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WWF works to sustain the natural world for the benefit of people and wildlife, collaborating with partners from local to global levels in nearly 100 countries.
Only in the forests of the upper Yangtze can one find the beloved giant panda, which has been WWF‘s symbol since the organization was formed in 1961. The Yangtze finless porpoise, the only creature of this type in the world, lives solely in the middle and lower reaches of the Yangtze River, with a wild population smaller than that of the giant panda.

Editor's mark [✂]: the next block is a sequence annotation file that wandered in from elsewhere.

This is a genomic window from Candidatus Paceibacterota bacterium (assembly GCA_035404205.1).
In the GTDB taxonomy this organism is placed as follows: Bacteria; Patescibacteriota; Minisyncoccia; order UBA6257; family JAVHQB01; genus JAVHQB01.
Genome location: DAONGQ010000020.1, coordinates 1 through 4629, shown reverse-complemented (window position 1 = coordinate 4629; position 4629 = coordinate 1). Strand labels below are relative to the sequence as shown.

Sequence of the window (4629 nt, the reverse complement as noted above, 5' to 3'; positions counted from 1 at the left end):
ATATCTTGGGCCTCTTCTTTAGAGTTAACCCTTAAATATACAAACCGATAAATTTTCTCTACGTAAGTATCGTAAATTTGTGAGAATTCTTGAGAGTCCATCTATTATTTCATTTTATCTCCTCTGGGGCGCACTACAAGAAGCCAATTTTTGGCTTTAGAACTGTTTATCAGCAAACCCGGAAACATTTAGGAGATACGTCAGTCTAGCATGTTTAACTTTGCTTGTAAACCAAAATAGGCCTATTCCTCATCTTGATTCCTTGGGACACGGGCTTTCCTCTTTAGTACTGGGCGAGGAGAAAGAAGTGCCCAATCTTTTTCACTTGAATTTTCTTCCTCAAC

The Yangtze region is home to a stunning array of other wildlife, including the elusive snow leopard and beautiful pheasants in all colors of the rainbow. The region is known to support 378 species of fish, more than 280 species of mammals, 145 species of amphibians, and 166 species of reptiles. The Central Yangtze River and lakes are also known to be important wintering and stopover sites for large numbers of migratory birds, including an estimated 95 percent of the world's Siberian crane population.